GLENN:  The name of the book is "Gross National Happiness:  Why Happiness Matters For America and How We Can Get More of It" is out now in bookstores everywhere.  Its author is Arthur Brooks.  And Arthur, it is a pleasure talking to you.  We'll talk to you again.

BROOKS:  Thank you, Glenn.

GLENN:  Thank you.  Bye-bye.

You know, isn't it amazing that your gut tells you all of this stuff but now somebody's finally done all the research on it.  And you look at the research and you're like, oh, thank goodness; I thought it was me.  This goes again back to what my gut has said for a long time.  It's not just you.  People like us, we just don't ever say it out loud because of political correctness and everything else.  Start saying it out loud.  It's not just us.

The American Journey Experience is the new home of the car Orson Welles gave to Rita Hayworth. Orson Welles gave this car to his future wife Rita Hayworth for her 24th birthday.

George Orson Welles was an American actor, director, producer, and screenwriter who is remembered for his innovative and influential work in film, radio and theatre. He is considered to be among the greatest and most influential filmmakers of all time and his work has had a great impact on American culture.

Every year as Thanksgiving approaches, the fear of politics being brought up at the dinner table is shared by millions around the country. But comedian Jamie Kilstein has a guide for what you should do to avoid the awkward political turmoil so you can enjoy stuffing your face full of turkey.

Kilstein joined "The Glenn Beck Program" to dissect exactly how you can handle those awkward, news-related discussions around the table on Thanksgiving and provided his 3-step guide to help you survive the holidays with your favorite, liberal relatives: Find common ground, don’t take obvious bait, and remember that winning an argument at the cost of a family member won’t fix the issue you’re arguing about.

Watch the video clip below. Can't watch? Download the podcast here.

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On Friday, Mercury One hosted the 2022 ProFamily Legislators Conference at The American Journey Experience. Glenn Beck shared this wisdom with legislators from all across our nation. We must be on God’s side.

Winston Marshall assumed that he would be playing banjo with Mumford & Sons well into his 60s, but one tweet — simply recommending Andy Ngo's book — was all it took for the woke mob to attack. At first, Winston apologized, saying he "was certainly open to not understanding the full picture." But after doing some research, not to mention a whole lot of soul-searching, his conscience "really started to bother" him.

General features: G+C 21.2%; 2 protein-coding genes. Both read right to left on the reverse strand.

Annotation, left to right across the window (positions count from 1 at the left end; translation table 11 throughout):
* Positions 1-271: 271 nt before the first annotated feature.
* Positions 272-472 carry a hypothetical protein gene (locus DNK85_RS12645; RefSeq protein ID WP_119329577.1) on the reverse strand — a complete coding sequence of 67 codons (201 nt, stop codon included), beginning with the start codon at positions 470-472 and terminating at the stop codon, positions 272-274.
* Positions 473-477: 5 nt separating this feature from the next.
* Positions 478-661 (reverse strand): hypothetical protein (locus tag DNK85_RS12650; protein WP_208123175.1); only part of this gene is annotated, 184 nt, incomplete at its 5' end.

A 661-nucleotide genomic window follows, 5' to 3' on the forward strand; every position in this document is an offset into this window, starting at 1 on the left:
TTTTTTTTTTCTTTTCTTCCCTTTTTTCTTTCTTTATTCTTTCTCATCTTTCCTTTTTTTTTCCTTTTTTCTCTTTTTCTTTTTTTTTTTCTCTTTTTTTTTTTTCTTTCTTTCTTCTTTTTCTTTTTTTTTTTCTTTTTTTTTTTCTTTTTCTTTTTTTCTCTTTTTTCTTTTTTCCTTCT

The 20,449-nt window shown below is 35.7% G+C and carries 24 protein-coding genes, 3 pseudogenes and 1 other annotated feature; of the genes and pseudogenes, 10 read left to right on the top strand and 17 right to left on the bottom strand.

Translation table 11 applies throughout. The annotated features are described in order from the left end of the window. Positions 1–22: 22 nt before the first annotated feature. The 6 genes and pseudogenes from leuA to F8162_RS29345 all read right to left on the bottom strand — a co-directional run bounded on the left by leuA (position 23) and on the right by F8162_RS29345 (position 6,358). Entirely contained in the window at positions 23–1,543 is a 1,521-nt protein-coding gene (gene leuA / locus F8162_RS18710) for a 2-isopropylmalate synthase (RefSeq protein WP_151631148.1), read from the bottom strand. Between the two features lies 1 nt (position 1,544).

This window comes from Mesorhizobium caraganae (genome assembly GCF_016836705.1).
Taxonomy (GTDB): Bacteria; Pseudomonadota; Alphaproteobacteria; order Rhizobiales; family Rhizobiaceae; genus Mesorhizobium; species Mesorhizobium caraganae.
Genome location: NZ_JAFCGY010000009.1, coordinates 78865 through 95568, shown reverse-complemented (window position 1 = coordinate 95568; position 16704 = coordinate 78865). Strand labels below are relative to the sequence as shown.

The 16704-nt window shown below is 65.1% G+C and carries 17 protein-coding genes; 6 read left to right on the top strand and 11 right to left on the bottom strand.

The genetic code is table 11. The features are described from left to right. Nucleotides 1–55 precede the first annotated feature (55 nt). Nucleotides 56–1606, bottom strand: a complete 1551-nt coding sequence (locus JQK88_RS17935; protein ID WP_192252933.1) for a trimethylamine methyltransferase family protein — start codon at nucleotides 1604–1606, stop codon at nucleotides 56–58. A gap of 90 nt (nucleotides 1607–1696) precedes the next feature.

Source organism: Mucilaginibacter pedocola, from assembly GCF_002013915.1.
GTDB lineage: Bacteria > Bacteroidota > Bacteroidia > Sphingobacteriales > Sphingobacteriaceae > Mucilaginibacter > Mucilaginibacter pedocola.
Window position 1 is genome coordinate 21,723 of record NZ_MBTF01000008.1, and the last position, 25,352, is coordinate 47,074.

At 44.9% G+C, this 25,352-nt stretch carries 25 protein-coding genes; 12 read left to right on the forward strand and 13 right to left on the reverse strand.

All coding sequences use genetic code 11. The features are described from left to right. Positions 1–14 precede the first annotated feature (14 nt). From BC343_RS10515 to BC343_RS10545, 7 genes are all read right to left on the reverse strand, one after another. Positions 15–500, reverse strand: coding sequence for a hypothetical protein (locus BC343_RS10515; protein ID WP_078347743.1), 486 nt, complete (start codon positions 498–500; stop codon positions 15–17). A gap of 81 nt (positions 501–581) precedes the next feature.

On the latest episode of "The Glenn Beck Podcast," Winston opened up about the entire scandal, what he discovered in the wake of his cancellation, and why he's decided to put truth over career.

"I looked deeper and deeper into the topic, and I realized I hadn't been wrong [when] I'd called the author brave," Winston said of Ngo. "Not only was he brave, he'd been attacked by Antifa mobs in Oregon, and he was then attacked again ... he's unquestionably brave. And so my conscience really started to bother me ... I felt like I was in some way excusing the behavior of Antifa by apologizing for criticizing it. Which then made me feel, well, then I'm as bad as the problem because I'm sort of agreeing that it doesn't exist," he added.

"Another point, by the way, that I found it very frustrating, was that that left-wing media in this country and in my country don't even talk about [Antifa]. We can all see this footage. We see it online," Winston continued. "But they don't talk about it, and that's part of my, I think, interest initially in tweeting about Andy's book. Because I think people need to see what's going on, and it's a blind spot there. ... CNN and MSNBC, they don't cover it. Biden in his presidential election said it was just 'an idea' that didn't exist. I mean, did he not see the courthouse in Oregon being burnt down?"

Watch the video clip below or find the full podcast with Winston Marshall here.